Comparing Antipsychotic Treatments for Schizophrenia: A Health State Approach

Comparing Antipsychotic Treatments for Schizophrenia: A Health State Approach The overall impact of first and second generation antipsychotics on quality of life and symptoms of people with schizophrenia remains controversial. We applied health state modeling to data from the Clinical Antipsychotic Trials of Intervention Effectiveness (CATIE) Schizophrenia study, a randomized trial of antipsychotic medications, and evaluated the likelihood of patients moving to more favorable health states over time. We applied K-means clustering to the data to create discrete groupings of patients with symptom and side effect characteristics that were then validated using quality of life measures. We compared cluster distributions across medications at baseline and 6 months after randomization. 1,049 patients were included in the initial cluster analysis. Five health states were identified: (1) low symptoms and low side effects (LS + LSE) (2) low symptoms and obesity (LS + Ob) (3) high symptoms and low side effects (HS + LSE) (4) high symptoms with depression and akathisia (HS + Dp + Ak) and (5) moderate symptoms and high side effects (MS + HSE). Six-month outcomes among patients randomly assigned to perphenazine, olanzapine, risperidone and quetiapine were compared. At baseline, almost 20 % of patients were in the worst health state (HS + Dp + Ak), with greater decreases at 6 months in this health state for perphenazine (9.2 % decrease) and olanzapine (11.1 %) groups compared to risperidone (4.7 %) and quetiapine (6.7 %). This study demonstrated that health state analysis can provide insight into the overall clinical state of patients beyond the mere comparison of average scores and largely confirmed original CATIE findings. Psychiatric Quarterly Springer Journals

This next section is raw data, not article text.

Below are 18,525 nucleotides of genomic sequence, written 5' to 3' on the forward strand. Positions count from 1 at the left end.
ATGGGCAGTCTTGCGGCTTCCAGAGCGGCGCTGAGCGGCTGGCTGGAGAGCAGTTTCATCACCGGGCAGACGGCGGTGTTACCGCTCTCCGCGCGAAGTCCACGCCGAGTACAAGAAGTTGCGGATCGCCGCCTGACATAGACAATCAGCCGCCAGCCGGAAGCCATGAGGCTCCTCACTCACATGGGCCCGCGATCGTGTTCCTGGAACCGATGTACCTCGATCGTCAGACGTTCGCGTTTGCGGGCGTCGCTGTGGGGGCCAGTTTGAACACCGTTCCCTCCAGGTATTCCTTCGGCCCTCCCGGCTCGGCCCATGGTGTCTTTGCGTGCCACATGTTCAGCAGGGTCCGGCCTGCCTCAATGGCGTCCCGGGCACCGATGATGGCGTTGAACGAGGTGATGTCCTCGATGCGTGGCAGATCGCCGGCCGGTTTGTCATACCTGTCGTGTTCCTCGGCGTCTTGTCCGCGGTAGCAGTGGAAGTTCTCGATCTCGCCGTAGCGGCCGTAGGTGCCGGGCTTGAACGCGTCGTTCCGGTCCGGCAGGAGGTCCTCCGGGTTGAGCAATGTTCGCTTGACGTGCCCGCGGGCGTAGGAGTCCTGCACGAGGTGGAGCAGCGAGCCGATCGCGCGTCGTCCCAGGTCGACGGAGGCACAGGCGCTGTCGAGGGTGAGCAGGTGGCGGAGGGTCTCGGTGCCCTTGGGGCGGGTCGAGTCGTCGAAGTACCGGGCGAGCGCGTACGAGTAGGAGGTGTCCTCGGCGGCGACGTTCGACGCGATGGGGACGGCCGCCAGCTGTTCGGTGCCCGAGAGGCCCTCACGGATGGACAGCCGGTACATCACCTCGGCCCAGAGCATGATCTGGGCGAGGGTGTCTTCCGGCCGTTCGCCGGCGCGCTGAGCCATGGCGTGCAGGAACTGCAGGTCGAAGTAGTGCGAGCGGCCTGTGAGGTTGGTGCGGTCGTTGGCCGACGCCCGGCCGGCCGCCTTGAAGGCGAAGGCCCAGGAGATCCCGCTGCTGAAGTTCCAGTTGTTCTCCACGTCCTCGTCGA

Comparing Antipsychotic Treatments for Schizophrenia: A Health State Approach

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Springer US
Copyright © 2014 by Springer Science+Business Media New York
Medicine & Public Health; Psychiatry; Public Health; Sociology, general
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